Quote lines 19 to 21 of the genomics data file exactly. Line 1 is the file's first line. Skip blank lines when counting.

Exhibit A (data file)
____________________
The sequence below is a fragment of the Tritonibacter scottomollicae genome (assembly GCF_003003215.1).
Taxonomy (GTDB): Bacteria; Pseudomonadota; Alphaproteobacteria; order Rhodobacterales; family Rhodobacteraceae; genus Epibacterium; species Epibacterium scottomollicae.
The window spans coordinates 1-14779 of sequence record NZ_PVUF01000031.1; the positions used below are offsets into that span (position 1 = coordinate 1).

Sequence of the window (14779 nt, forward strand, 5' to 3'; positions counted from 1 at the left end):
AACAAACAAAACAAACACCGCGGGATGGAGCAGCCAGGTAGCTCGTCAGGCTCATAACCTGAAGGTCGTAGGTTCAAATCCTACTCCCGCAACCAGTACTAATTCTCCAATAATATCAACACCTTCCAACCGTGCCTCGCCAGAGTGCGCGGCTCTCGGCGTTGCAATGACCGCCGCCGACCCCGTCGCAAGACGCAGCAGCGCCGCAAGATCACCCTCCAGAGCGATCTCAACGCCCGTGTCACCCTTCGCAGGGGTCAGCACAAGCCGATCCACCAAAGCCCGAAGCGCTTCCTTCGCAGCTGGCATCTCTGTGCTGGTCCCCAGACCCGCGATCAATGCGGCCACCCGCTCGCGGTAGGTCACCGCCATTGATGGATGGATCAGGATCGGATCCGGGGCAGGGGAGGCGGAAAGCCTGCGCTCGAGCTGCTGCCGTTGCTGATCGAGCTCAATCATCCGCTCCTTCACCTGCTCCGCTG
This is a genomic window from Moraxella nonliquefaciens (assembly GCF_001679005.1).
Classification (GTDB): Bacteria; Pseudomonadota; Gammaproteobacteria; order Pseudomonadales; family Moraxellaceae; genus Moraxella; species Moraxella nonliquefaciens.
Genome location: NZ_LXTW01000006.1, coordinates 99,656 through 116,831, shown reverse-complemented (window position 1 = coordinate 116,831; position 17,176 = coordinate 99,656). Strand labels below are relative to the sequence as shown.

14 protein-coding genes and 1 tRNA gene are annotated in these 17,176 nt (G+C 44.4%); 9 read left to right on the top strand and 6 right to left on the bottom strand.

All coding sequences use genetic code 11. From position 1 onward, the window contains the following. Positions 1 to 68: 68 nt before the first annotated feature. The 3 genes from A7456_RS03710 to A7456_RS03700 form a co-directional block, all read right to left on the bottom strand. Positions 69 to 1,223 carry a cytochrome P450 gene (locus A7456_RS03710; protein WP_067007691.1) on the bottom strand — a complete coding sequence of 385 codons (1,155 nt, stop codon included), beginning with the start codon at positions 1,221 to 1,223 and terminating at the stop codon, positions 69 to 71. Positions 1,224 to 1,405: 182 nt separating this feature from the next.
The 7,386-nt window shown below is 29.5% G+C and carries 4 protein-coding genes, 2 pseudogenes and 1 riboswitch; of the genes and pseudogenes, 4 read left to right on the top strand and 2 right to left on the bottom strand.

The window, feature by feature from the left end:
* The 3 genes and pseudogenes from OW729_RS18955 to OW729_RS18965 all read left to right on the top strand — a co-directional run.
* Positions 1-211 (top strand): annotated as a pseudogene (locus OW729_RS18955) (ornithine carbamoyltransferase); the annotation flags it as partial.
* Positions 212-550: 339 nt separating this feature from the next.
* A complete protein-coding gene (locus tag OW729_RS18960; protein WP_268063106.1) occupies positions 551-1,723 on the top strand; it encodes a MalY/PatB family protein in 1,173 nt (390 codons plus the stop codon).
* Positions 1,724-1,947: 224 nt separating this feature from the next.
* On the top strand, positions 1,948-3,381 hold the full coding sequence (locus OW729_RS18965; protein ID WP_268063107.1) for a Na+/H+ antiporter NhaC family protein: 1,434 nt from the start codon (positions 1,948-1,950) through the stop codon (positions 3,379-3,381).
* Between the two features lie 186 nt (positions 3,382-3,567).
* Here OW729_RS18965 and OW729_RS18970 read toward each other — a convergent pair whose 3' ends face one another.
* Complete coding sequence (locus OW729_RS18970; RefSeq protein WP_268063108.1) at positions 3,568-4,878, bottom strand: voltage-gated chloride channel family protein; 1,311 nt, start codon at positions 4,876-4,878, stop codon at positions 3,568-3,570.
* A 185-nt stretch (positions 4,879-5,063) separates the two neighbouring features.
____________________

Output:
* Between the two features lie 186 nt (positions 3,382-3,567).
* Here OW729_RS18965 and OW729_RS18970 read toward each other — a convergent pair whose 3' ends face one another.
* Complete coding sequence (locus OW729_RS18970; RefSeq protein WP_268063108.1) at positions 3,568-4,878, bottom strand: voltage-gated chloride channel family protein; 1,311 nt, start codon at positions 4,876-4,878, stop codon at positions 3,568-3,570.